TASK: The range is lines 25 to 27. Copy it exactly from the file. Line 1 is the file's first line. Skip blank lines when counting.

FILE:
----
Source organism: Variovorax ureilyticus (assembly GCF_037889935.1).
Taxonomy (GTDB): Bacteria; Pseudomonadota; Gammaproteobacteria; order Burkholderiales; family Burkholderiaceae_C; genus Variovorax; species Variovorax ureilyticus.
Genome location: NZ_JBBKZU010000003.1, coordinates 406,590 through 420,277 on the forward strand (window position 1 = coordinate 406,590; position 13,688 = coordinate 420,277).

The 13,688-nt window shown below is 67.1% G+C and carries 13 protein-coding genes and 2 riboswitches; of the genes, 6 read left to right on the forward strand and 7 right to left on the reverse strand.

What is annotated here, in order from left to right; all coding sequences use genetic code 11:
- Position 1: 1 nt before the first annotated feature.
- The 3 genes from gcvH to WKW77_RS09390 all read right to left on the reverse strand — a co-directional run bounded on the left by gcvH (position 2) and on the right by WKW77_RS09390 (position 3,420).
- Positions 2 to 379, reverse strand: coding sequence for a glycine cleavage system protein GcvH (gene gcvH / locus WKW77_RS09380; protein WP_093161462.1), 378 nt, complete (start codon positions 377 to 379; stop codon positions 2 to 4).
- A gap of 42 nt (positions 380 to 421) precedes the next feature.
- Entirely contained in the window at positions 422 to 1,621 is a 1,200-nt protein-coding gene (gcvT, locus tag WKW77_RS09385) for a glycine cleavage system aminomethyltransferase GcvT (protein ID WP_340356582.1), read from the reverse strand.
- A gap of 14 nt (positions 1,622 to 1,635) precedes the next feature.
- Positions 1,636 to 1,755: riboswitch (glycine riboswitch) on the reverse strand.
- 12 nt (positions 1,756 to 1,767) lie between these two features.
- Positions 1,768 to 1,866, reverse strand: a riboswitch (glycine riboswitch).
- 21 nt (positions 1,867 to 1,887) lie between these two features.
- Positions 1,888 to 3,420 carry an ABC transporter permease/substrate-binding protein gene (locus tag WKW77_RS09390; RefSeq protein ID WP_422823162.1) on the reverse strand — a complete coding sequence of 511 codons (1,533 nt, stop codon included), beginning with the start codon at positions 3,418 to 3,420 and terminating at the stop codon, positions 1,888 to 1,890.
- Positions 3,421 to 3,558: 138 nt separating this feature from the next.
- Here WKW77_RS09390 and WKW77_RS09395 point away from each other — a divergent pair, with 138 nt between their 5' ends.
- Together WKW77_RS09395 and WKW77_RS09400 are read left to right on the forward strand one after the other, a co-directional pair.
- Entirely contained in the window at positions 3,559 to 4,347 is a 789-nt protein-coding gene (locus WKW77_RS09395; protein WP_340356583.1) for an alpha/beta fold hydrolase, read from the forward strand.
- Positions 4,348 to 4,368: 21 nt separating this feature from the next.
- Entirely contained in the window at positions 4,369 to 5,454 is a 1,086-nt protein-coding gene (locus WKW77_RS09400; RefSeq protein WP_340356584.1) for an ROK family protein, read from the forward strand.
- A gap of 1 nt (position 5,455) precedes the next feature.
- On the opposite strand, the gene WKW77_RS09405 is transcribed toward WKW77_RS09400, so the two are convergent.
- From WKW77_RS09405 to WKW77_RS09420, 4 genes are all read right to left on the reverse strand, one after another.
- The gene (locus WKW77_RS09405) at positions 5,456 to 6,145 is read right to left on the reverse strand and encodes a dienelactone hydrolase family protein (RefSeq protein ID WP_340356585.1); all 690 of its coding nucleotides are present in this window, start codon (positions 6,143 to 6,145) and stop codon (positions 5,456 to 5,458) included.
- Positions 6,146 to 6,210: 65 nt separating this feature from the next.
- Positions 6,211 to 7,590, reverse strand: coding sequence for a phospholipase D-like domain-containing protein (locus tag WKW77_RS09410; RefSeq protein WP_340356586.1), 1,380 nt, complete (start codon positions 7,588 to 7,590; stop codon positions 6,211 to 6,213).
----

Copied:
- From WKW77_RS09405 to WKW77_RS09420, 4 genes are all read right to left on the reverse strand, one after another.
- The gene (locus WKW77_RS09405) at positions 5,456 to 6,145 is read right to left on the reverse strand and encodes a dienelactone hydrolase family protein (RefSeq protein ID WP_340356585.1); all 690 of its coding nucleotides are present in this window, start codon (positions 6,143 to 6,145) and stop codon (positions 5,456 to 5,458) included.
- Positions 6,146 to 6,210: 65 nt separating this feature from the next.